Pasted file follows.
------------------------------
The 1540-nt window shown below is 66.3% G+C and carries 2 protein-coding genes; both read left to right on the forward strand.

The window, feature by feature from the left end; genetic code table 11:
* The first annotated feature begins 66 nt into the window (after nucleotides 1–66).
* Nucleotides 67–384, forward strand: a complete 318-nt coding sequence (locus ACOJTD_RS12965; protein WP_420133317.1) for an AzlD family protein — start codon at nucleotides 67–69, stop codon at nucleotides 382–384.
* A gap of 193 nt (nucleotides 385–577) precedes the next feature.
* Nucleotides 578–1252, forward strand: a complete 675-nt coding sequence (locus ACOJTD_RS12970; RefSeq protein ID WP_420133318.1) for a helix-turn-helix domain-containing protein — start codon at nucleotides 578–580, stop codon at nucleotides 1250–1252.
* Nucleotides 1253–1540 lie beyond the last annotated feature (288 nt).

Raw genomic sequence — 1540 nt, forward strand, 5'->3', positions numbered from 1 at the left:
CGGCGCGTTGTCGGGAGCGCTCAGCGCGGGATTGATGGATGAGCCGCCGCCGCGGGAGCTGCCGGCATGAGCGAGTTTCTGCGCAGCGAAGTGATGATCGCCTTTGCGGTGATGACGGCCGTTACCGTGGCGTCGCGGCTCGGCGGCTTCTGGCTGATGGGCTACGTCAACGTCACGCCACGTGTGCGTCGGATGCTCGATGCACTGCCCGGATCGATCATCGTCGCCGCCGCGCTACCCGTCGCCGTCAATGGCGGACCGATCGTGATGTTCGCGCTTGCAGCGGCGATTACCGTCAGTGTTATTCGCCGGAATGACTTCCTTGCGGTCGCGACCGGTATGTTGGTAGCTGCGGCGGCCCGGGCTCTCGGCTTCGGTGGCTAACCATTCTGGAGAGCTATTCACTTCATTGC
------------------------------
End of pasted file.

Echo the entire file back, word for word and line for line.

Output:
The 1540-nt window shown below is 66.3% G+C and carries 2 protein-coding genes; both read left to right on the forward strand.

The window, feature by feature from the left end; genetic code table 11:
* The first annotated feature begins 66 nt into the window (after nucleotides 1–66).
* Nucleotides 67–384, forward strand: a complete 318-nt coding sequence (locus ACOJTD_RS12965; protein WP_420133317.1) for an AzlD family protein — start codon at nucleotides 67–69, stop codon at nucleotides 382–384.
* A gap of 193 nt (nucleotides 385–577) precedes the next feature.
* Nucleotides 578–1252, forward strand: a complete 675-nt coding sequence (locus ACOJTD_RS12970; RefSeq protein ID WP_420133318.1) for a helix-turn-helix domain-containing protein — start codon at nucleotides 578–580, stop codon at nucleotides 1250–1252.
* Nucleotides 1253–1540 lie beyond the last annotated feature (288 nt).

Raw genomic sequence — 1540 nt, forward strand, 5'->3', positions numbered from 1 at the left:
CGGCGCGTTGTCGGGAGCGCTCAGCGCGGGATTGATGGATGAGCCGCCGCCGCGGGAGCTGCCGGCATGAGCGAGTTTCTGCGCAGCGAAGTGATGATCGCCTTTGCGGTGATGACGGCCGTTACCGTGGCGTCGCGGCTCGGCGGCTTCTGGCTGATGGGCTACGTCAACGTCACGCCACGTGTGCGTCGGATGCTCGATGCACTGCCCGGATCGATCATCGTCGCCGCCGCGCTACCCGTCGCCGTCAATGGCGGACCGATCGTGATGTTCGCGCTTGCAGCGGCGATTACCGTCAGTGTTATTCGCCGGAATGACTTCCTTGCGGTCGCGACCGGTATGTTGGTAGCTGCGGCGGCCCGGGCTCTCGGCTTCGGTGGCTAACCATTCTGGAGAGCTATTCACTTCATTGC